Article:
This article presents a method for producing such a model and OPC flow and shows the difference in results
when they are used.
Proc. SPIE. 5567, 24th Annual BACUS Symposium on Photomask Technology
KEYWORDS: Lithography, Etching, Scanning electron microscopy, Process control, Photomasks, Critical dimension metrology, Photoresist processing, Semiconducting wafers, Standards development, Picture Archiving and Communication System
In previous study the high impact of development by-products on Critical Dimension (CD) through the microloading effect has been demonstrated for a Novolak resist. In this paper, through further tests involving Chemically Amplified Resist (CAR) and Novolak resist, the microloading effect of development is characterized and tentative mechanism is presented.
Megasonic Immersion Development (MID), a high flow rate development technique similar to the Proximity Gap Suction Development (PGSD), was used and compared with spin spray development and puddle development.
On TOK IP3600, a Novolak resist, we have explored a wide range of process conditions with MID. Developer temperature was varied from 5°C to 40°C with TMAH developer concentration of 1.9% and 2.38% resulting in an isofocal dose range of 90mJ to 190mJ. Exposure Focus Matrix (EFM) with a specific microloading pattern and resist cross sections were performed. The best conditions are quite far from the standard process advised by the resist supplier. Very nice standing wave profile was obtained at high temperature development.
On CAR, JEOL 9000MVII, a 50kV e-beam vector scan tool, and ETEC ALTA 4300, a DUV raster scan tool, were used with different develop process techniques including MID. FujiFilm Arch FEP-171 positive CAR and Sumitomo NEB-22 negative CAR were used on 50kV writing tool. Sumitomo PEK-130 was used on DUV writing tool. FEP-171 and PEK-1300 show microloading effect on high density patterns but not NEB-22.
MID shows also improved reproduction of develop features in the chrome and a 20% improvement of CD uniformity. The results of this study seem to indicate that a closer look in their development process is needed for 90nm and 65nm technologies.
The move towards smaller feature size continuously requires more accurate lithography models. Part of models improvement comes from a better understanding of involved physics and chemistry. State of the art models assume development rate to be dependent on level of de-protection of resist film while development kinetics is not taken into account. Model refinements consist in getting a good model of development rate versus de-protection level. Recent studies have put in evidence the importance and the influence of development kinetics. Based on this, a new development process concept has been developed: the Proximity Gap Suction Development (PGSD). This paper presents a parallel approach to PGSD using megasonic agitation in order to improve development process understanding. Analysis has been performed by focusing on microloading effect characterization, also taking into account Critical Dimension (CD) linearity, CD iso-dense bias. Interpretation and analysis were achieved through use of DOE techniques. Results are then discussed with respect to previous PGSD studies but also to current development models. It is believed that improvement of development process could be also achieved in wafer making through the use of high flow rate development techniques such as PGSD or megasonic development.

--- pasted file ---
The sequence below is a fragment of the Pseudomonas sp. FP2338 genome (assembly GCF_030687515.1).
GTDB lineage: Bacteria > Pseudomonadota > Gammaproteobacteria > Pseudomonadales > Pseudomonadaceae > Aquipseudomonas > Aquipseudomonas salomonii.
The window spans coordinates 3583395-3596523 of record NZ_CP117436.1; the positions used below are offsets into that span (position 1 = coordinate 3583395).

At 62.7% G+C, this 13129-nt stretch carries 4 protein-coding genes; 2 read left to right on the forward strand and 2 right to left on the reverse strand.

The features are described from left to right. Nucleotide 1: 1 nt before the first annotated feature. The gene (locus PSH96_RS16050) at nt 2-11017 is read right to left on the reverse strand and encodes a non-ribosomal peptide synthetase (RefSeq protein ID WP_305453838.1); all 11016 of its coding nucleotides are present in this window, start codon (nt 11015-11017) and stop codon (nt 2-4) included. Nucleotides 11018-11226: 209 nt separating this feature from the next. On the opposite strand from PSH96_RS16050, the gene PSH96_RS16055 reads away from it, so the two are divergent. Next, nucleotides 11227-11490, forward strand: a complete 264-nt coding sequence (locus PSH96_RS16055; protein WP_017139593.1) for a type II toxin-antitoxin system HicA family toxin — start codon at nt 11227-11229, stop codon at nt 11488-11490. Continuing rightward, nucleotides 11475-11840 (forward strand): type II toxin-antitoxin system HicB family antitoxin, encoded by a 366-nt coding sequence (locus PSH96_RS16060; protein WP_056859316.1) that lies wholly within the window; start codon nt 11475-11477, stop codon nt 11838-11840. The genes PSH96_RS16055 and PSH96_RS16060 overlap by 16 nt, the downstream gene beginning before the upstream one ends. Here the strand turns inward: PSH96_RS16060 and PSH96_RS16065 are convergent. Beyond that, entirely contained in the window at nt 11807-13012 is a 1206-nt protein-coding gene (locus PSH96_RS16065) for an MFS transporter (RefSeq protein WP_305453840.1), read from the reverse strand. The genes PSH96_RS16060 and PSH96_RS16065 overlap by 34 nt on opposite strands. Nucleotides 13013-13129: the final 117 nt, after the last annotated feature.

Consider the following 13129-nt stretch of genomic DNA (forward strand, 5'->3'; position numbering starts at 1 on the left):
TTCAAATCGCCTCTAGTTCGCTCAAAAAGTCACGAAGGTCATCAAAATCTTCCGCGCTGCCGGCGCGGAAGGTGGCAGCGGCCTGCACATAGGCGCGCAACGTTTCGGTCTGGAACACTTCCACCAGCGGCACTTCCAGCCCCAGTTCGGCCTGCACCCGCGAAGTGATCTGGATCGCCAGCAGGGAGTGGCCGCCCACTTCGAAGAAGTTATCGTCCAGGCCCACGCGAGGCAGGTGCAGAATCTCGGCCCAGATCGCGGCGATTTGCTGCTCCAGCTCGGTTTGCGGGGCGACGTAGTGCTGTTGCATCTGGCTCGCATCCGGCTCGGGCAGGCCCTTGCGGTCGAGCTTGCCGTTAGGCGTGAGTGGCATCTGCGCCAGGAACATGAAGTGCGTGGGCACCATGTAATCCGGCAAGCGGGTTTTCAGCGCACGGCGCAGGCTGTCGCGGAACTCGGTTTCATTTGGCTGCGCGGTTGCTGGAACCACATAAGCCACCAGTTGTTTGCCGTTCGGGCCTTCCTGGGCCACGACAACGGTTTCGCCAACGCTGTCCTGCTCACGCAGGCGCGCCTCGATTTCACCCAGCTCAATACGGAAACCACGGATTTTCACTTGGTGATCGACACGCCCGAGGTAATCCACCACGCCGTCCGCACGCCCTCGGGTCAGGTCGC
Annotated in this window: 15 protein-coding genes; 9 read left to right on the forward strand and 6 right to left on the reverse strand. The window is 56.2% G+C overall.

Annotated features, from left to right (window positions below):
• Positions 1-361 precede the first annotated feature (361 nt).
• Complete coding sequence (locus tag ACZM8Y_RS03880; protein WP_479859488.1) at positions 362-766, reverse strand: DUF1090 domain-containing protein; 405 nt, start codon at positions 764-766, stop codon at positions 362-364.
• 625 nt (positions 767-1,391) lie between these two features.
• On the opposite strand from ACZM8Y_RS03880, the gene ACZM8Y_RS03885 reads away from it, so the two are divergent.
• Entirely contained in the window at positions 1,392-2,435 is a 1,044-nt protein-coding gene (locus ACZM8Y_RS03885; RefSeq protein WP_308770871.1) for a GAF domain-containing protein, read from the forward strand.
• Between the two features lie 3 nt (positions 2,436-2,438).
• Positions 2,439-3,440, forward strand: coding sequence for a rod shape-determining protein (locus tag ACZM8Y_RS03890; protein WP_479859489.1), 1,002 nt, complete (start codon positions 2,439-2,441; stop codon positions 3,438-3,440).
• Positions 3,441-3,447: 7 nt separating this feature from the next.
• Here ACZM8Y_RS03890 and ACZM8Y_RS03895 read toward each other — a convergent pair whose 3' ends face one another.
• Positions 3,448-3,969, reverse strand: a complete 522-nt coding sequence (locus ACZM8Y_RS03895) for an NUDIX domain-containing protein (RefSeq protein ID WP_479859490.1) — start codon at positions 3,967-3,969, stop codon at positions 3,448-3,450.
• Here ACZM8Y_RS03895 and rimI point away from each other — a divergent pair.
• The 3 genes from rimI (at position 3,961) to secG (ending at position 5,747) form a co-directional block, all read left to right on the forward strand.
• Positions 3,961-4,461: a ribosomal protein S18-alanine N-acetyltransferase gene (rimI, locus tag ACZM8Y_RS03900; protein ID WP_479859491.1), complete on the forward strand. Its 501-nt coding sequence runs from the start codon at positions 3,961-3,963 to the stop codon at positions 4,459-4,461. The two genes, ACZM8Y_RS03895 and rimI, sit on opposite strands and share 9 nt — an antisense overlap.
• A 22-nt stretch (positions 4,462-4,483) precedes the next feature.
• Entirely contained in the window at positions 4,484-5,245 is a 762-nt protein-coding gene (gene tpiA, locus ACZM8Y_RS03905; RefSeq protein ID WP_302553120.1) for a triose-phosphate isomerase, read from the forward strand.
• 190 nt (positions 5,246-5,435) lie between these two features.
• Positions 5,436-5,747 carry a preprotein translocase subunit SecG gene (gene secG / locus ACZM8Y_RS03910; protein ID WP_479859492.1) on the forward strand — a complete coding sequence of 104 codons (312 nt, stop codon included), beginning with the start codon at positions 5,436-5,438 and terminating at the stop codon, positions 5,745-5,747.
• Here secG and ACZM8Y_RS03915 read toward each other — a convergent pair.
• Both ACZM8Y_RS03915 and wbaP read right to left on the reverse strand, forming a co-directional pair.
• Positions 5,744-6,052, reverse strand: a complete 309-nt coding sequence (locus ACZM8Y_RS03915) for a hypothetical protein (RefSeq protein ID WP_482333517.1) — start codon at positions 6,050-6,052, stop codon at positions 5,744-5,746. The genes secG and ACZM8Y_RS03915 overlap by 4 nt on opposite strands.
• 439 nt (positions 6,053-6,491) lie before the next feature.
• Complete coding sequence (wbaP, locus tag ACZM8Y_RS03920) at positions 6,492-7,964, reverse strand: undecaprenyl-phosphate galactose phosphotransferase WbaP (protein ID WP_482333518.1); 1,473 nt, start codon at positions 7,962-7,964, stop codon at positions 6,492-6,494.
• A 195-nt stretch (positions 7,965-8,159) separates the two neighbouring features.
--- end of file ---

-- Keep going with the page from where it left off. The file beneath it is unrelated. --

Recently there has been significant interest in the using of chemically amplified (CA) resists for the mask making industry because of their high sensitivity, high contrast, and good dry etch resistance. Especially positive CA resists with high acceleration voltage E-beam systems are being become the main stream of making for advanced masks. However, the positive CA resists often make the issue of the CD uniformity degradation by the fogging effect at a high acceleration voltage (50keV) E-beam writing tool as writing for masks, which are having a high pattern density. In previous our paper, we have already confirmed that a positive CA resist shows the CD uniformity error more than 30nm by the fogging effect at the mask which is having above 40% pattern density, even if its CD uniformity error value is smaller than 50nm of ZEP. In this paper, we have described and studied for the performances of the negative CA resist at the 50keV e-beam writing tools in advanced mask making like logic device with high pattern density and we have compared with a positive CA resist at the 50keV e-beam writing tools. Furthermore, we have confirmed that the negative CA resist have an advantage
what is in advanced mask making process like logic device masks with high pattern density at 50keV e-beam writing tool and they have been compared with the positive CA resist.
As the CD specification on Masks is getting more tighten, the fogging effect by re-scattered incident electron at a high acceleration e-beam system and the loading effect at dry etching step due to pattern density are current critical issues for mask making. These give rise to the variation of mean CD value and the degradation of global CD uniformity. So we have to correct these effects accurately in order to meet the CD specification for design rule 0.15um or below devices. In this paper, we have applied a new positive CA (chemically amplified) resist from Fuji Film Arch co., It was written at 50 kV variable vector scan E-beam system and we tried to classify the CD error by the fogging and loading effect, respectively. Also we have compared with ZEP7000 resist, non-CAR positive type, which is used widely for conventional e-beam mask making to assess the CAR performance, especially in terms of CD error causing by the fogging effect. Through this comparison test, we found that the CD error due to the fogging effect shows somewhat different value according to resist type and writing strategy even though use same exposure dose. In this paper, we have assumed that such results are due to the difference of dose latitude. Dose latitude is different as intrinsic contrast value of each resist and writing strategy such as writing pass, should affect on beam profile (dose profile), it can also change pattern profile of resist and it can finally cause a dose latitude difference. Finally, we have evaluated for CD mean error and uniformity error by fogging and etch loading as open ratio changing, respectively.